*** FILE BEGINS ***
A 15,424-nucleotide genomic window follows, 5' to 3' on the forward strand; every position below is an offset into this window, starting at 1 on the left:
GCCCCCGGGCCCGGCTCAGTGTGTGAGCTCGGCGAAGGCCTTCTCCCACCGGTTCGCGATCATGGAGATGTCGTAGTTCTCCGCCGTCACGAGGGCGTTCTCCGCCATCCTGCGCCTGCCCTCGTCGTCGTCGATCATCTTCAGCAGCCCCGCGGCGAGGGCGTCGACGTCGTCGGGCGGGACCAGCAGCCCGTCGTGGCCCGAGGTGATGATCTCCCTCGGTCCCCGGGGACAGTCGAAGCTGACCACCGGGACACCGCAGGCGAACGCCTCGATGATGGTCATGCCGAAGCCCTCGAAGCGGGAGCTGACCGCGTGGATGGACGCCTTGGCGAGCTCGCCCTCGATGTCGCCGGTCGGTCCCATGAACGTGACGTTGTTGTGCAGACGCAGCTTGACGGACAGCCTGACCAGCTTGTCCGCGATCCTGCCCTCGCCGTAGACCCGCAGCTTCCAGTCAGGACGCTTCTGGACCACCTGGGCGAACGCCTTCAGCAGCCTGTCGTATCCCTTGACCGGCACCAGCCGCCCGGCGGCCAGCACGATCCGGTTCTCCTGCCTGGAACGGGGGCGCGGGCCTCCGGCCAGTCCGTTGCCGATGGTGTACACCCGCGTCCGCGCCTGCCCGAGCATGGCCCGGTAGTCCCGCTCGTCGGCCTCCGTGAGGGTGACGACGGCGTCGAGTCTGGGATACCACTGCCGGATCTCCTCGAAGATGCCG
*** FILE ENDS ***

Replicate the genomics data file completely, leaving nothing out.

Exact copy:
A 15,424-nucleotide genomic window follows, 5' to 3' on the forward strand; every position below is an offset into this window, starting at 1 on the left:
GCCCCCGGGCCCGGCTCAGTGTGTGAGCTCGGCGAAGGCCTTCTCCCACCGGTTCGCGATCATGGAGATGTCGTAGTTCTCCGCCGTCACGAGGGCGTTCTCCGCCATCCTGCGCCTGCCCTCGTCGTCGTCGATCATCTTCAGCAGCCCCGCGGCGAGGGCGTCGACGTCGTCGGGCGGGACCAGCAGCCCGTCGTGGCCCGAGGTGATGATCTCCCTCGGTCCCCGGGGACAGTCGAAGCTGACCACCGGGACACCGCAGGCGAACGCCTCGATGATGGTCATGCCGAAGCCCTCGAAGCGGGAGCTGACCGCGTGGATGGACGCCTTGGCGAGCTCGCCCTCGATGTCGCCGGTCGGTCCCATGAACGTGACGTTGTTGTGCAGACGCAGCTTGACGGACAGCCTGACCAGCTTGTCCGCGATCCTGCCCTCGCCGTAGACCCGCAGCTTCCAGTCAGGACGCTTCTGGACCACCTGGGCGAACGCCTTCAGCAGCCTGTCGTATCCCTTGACCGGCACCAGCCGCCCGGCGGCCAGCACGATCCGGTTCTCCTGCCTGGAACGGGGGCGCGGGCCTCCGGCCAGTCCGTTGCCGATGGTGTACACCCGCGTCCGCGCCTGCCCGAGCATGGCCCGGTAGTCCCGCTCGTCGGCCTCCGTGAGGGTGACGACGGCGTCGAGTCTGGGATACCACTGCCGGATCTCCTCGAAGATGCCG